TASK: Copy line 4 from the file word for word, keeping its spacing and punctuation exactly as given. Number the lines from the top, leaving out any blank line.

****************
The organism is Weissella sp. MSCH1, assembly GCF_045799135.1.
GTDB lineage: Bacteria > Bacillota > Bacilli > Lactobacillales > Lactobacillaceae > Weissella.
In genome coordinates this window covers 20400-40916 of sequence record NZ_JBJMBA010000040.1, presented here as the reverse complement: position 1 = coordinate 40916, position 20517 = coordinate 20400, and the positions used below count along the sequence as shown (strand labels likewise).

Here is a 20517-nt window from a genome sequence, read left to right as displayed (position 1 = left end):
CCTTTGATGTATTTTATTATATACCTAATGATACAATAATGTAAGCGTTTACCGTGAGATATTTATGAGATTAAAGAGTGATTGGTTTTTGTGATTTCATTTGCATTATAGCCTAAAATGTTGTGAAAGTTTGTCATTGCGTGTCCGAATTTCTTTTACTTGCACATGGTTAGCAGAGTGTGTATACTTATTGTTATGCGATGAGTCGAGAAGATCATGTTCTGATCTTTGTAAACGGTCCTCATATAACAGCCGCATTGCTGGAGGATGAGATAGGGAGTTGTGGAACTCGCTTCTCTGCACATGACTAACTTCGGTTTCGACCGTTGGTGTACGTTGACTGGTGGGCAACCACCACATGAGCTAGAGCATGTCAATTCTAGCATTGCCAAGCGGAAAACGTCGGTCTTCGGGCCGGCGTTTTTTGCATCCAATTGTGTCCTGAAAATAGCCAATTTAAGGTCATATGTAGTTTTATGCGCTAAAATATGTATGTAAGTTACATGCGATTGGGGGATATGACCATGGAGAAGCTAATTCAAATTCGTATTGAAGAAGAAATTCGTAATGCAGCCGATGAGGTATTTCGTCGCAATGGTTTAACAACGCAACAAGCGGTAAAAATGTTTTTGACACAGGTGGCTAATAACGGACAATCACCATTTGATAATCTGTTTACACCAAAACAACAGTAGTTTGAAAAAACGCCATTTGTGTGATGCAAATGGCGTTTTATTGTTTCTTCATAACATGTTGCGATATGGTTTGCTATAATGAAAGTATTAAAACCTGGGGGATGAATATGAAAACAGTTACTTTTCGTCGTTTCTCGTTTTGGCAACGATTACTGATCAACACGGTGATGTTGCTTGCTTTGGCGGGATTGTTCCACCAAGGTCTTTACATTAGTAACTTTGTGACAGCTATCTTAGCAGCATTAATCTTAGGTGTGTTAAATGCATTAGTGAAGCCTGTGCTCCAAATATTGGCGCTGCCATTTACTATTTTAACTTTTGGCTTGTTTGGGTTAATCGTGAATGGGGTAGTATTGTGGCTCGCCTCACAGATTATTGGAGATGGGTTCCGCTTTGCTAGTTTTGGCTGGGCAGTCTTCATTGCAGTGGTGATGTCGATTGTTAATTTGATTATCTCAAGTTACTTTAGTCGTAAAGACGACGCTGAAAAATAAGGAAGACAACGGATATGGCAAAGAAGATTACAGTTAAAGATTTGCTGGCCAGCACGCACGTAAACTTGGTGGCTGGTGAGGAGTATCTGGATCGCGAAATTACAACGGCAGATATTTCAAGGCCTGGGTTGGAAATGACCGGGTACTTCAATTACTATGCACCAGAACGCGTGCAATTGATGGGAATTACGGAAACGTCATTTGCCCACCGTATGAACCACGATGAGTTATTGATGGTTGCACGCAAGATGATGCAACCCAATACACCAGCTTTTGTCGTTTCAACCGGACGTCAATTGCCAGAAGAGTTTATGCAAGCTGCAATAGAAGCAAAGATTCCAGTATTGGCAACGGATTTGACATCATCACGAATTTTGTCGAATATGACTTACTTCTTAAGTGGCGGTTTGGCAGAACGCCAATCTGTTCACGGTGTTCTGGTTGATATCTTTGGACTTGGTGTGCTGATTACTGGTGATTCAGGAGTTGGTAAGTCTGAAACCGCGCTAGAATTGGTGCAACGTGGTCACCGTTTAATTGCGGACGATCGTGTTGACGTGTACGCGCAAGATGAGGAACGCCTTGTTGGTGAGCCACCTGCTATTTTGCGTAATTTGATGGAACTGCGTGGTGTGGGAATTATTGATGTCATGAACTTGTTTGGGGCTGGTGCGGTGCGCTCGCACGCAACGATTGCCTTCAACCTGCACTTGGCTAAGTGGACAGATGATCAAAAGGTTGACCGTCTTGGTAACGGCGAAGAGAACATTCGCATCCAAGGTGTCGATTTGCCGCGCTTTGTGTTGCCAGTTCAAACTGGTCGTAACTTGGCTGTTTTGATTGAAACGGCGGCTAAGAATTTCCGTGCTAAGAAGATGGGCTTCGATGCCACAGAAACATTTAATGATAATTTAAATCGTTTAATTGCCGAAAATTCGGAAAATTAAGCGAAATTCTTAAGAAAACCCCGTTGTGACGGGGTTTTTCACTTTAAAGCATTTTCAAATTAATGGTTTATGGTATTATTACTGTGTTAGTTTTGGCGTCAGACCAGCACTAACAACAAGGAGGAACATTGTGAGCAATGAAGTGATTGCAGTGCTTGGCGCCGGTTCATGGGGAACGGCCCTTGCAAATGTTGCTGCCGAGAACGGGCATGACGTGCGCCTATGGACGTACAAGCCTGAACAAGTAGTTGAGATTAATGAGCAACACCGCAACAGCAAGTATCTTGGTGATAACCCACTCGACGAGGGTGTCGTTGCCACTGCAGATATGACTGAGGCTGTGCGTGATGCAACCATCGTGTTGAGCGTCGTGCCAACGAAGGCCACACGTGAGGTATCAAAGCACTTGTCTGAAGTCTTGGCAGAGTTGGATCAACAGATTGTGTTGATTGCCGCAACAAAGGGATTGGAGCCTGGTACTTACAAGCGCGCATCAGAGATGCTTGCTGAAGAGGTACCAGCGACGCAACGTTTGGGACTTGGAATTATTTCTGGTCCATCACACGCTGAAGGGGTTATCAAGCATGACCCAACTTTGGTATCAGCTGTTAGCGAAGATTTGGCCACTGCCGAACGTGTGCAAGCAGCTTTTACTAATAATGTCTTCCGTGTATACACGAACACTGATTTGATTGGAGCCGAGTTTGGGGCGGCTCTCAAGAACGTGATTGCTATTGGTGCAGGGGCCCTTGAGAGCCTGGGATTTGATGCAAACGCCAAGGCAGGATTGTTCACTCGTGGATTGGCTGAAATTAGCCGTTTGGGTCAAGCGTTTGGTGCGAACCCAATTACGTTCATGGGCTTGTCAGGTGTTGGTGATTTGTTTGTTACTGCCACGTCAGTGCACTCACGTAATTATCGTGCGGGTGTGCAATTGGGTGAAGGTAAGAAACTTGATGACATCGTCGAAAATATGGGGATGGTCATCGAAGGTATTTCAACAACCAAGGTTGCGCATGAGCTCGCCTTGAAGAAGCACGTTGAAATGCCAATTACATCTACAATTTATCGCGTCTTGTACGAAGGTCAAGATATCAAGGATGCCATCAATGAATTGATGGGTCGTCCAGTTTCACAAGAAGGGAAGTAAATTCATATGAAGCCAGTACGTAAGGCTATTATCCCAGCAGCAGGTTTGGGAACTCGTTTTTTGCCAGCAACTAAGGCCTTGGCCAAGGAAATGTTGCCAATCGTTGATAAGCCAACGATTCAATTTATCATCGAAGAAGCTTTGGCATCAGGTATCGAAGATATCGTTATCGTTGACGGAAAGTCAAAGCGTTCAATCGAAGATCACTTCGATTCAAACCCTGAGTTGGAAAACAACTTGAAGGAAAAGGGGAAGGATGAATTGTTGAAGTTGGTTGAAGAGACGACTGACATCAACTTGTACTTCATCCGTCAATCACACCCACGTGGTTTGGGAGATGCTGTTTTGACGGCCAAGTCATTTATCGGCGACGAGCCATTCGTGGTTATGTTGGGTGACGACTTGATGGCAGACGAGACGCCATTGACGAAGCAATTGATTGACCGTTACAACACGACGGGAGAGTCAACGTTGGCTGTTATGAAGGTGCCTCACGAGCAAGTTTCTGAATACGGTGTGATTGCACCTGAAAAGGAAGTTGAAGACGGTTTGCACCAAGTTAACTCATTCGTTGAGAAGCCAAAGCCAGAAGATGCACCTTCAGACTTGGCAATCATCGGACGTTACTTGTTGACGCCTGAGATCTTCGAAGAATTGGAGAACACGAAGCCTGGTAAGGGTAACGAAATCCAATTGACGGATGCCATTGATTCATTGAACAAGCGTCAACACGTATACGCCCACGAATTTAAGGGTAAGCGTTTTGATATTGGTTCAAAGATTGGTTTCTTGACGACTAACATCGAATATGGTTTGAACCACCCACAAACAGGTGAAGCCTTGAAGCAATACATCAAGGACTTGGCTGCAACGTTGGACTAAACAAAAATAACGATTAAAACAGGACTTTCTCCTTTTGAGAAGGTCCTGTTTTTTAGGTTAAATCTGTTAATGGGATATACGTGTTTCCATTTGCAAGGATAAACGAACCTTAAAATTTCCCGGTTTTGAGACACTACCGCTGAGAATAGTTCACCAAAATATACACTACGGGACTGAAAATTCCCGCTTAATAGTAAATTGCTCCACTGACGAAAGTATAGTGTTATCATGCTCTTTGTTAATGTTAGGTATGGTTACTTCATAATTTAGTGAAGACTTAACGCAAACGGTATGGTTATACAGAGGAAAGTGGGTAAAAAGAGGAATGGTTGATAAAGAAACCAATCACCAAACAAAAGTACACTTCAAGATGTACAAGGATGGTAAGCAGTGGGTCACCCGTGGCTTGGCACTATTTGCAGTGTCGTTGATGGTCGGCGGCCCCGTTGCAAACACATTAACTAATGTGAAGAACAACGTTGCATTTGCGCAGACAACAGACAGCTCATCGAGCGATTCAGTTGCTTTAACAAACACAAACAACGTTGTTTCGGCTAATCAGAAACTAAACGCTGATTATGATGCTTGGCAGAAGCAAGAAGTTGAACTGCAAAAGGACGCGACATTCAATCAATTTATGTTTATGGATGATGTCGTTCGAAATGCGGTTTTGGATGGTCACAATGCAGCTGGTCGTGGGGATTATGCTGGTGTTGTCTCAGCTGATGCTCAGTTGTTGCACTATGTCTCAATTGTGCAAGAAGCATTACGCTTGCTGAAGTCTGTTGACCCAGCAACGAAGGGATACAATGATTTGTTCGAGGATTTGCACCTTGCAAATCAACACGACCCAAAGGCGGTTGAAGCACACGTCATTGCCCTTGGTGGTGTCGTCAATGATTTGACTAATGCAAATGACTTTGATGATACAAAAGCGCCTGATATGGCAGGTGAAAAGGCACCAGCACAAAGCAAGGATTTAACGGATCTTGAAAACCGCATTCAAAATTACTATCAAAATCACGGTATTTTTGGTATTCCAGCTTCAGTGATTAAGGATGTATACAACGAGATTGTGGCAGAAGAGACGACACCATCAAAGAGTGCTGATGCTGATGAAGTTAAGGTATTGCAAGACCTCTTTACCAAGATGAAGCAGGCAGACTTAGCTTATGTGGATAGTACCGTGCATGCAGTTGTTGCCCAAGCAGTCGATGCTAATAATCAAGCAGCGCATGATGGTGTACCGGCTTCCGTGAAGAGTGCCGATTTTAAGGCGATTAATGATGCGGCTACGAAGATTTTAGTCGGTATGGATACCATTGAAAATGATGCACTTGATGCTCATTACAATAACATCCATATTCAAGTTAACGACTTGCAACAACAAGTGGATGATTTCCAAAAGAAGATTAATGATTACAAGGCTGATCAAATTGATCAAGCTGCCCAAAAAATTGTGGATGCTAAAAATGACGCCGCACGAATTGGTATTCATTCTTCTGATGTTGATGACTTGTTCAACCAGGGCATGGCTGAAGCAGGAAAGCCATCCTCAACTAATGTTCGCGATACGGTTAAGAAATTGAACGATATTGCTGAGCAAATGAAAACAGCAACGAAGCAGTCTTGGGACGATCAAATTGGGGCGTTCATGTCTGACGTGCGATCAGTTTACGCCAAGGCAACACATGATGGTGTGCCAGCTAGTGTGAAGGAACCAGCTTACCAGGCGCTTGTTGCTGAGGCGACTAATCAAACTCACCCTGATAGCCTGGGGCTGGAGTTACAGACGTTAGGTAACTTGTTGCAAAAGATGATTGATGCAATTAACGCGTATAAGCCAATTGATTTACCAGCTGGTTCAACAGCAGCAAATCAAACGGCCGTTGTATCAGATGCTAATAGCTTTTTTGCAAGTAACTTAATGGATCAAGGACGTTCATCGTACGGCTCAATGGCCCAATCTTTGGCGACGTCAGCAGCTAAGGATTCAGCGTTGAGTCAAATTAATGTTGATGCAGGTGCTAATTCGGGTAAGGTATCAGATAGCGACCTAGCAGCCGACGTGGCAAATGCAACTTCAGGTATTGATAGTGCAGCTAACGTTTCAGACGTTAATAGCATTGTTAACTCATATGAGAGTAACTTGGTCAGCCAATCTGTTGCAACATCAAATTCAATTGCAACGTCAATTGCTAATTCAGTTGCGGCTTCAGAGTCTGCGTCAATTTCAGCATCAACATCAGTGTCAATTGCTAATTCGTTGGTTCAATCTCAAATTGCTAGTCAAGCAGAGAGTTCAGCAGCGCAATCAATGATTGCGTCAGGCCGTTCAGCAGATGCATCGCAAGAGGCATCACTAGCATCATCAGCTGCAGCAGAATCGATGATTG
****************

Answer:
Here is a 20517-nt window from a genome sequence, read left to right as displayed (position 1 = left end):